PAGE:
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There was huge participation in the winterage drive last year. Photograph by William O'Reilly

Winterage festival celebrates ancient Burren tradition and more

THE ancient and unique farming practice of out-wintering cattle in the Burren will be celebrated this month at the annual Burren Winterage Weekend festival.

The festival takes place between October 26 and 30 in Corofin and various locations across the Burren region.

Co-ordinated by local landscape charity The Burrenbeo Trust, this year’s festival features a wide range of farming, heritage, and cultural events.

Among these will be several Burren farm walks, a Tea Talk on farming and archaeology, book reading and discussions with bestselling authors James Rebanks and Jane Clarke.
There will be ‘transhumance’ cheese tasting, a butter making workshop, a children’s creative nature-writing workshop and much more.

A day-long Burren Winterage School will be held on the theme of Education for Sustainable Development in Rural Areas, Farming for Nature Networking Day and National Farming for Nature Awards.
The flagship event of weekend, the Community Cattle Drive where hundreds of people will be invited to join a local farming family in herding their cattle to the upland winterage pastures, will take place on Sunday, October 30 and will be joined this year by the Burren Food Fayre.

The Burren Food Fayre, organised by the Burren Eco-tourism Network, will offer a chance to all attendees to ‘taste the Burren’ through food samplings from some of the best of local food producers.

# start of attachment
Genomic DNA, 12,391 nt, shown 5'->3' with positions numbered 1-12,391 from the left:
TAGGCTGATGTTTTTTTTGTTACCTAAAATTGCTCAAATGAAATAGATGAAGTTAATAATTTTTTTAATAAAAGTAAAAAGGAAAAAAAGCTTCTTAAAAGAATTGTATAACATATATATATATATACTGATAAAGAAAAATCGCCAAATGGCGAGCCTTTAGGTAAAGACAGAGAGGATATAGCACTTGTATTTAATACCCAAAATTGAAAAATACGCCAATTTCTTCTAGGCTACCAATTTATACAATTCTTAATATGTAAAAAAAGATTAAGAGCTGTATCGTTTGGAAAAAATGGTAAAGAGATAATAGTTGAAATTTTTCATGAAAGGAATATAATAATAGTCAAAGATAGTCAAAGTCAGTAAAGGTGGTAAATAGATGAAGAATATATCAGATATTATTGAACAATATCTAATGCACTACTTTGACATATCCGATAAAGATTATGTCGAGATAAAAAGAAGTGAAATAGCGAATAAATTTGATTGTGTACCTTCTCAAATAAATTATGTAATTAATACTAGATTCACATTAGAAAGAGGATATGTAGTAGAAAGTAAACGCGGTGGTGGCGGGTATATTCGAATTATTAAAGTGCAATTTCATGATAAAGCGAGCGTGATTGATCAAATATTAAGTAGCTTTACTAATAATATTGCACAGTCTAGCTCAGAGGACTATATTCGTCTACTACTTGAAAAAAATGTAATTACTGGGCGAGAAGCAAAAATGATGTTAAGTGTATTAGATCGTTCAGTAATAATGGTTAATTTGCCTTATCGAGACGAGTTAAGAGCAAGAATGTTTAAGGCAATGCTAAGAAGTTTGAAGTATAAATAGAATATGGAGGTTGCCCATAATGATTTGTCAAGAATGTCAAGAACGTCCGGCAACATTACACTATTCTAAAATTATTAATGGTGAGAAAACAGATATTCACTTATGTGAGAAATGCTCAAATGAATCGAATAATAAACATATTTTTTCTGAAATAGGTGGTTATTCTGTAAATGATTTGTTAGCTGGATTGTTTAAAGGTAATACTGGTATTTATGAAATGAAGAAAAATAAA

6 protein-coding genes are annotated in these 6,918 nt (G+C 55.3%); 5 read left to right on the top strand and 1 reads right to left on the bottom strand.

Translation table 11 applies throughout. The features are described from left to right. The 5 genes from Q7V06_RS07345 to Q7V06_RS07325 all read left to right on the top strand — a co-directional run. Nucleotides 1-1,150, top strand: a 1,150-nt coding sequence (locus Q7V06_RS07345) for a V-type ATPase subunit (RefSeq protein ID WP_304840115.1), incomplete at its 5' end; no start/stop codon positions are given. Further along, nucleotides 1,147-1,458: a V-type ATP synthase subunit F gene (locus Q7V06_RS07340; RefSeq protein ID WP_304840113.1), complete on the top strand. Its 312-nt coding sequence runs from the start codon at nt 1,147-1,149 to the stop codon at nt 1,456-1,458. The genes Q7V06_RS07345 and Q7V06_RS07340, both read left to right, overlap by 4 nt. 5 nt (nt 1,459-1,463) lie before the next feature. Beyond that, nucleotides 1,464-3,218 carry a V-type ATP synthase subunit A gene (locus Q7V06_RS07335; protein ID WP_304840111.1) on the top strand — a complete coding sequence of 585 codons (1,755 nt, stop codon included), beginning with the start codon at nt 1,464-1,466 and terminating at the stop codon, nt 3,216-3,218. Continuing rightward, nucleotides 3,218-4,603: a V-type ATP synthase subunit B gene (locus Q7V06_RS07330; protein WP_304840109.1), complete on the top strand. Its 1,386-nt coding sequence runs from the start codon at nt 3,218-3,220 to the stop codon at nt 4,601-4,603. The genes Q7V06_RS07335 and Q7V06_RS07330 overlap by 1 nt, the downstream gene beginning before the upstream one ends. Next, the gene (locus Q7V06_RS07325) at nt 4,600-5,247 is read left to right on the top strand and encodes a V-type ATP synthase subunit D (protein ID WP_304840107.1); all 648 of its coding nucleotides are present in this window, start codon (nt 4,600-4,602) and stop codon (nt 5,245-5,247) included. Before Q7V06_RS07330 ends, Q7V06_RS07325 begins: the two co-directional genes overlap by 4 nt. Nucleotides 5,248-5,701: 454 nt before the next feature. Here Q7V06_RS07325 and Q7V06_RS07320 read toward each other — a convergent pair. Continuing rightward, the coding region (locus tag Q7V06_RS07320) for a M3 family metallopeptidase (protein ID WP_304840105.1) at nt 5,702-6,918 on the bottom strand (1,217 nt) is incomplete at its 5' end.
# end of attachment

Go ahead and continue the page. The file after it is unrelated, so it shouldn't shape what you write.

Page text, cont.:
Brendan Dunford, manager at the Burren Programme and one of the event organisers said, “The Winterage festival is as good as it gets in terms of an authentic, intimate celebration of our farming heritage in Ireland.

At its core is the ancient practice of ‘transhumance’ – the seasonal movement of livestock – whereby Burren farmers sustain an ancient tradition that is also key to conserving the region’s famous flora and fauna.

“Transhumance is practiced all over the world so the cattle drove is a nice way to connect with rural cultures and landscapes everywhere.

“We’re delighted this year to welcome farmers, scientists and policymakers from all over Europe to join us in this festival of learning and celebration, in particular our ‘farming for nature’ ambassadors from Ireland, Lithuania and Austria,” he added.

Local farmer and community leader Michael Davoren said, “This autumn, when they walk with the cattle to their upland winter pastures, farmers in the Burren will be following an agricultural tradition that is thousands of years old.

“It is thought that Burren farmers initially adopted this practice in response to the shortage of water in summertime, only to find that the warmth of the limestone and the ample grazing on the rocky winter pastures made the Burren an ideal, low-cost ‘outwintering’ environment for their stock.”

Winter grazing by cattle which slows down encroachment of scrub, enables the Burren’s renowned complement of flowers and insects to flourish unhindered in summer, making the practice of
‘winterage’ crucial to the conservation of biodiversity in the region and of the extraordinary array of monuments built by farmers in the past.”

Places are limited for all events and will require pre-booking. Discounts apply for Burrenbeo Members. More information available on  www.burrenwinterage.com

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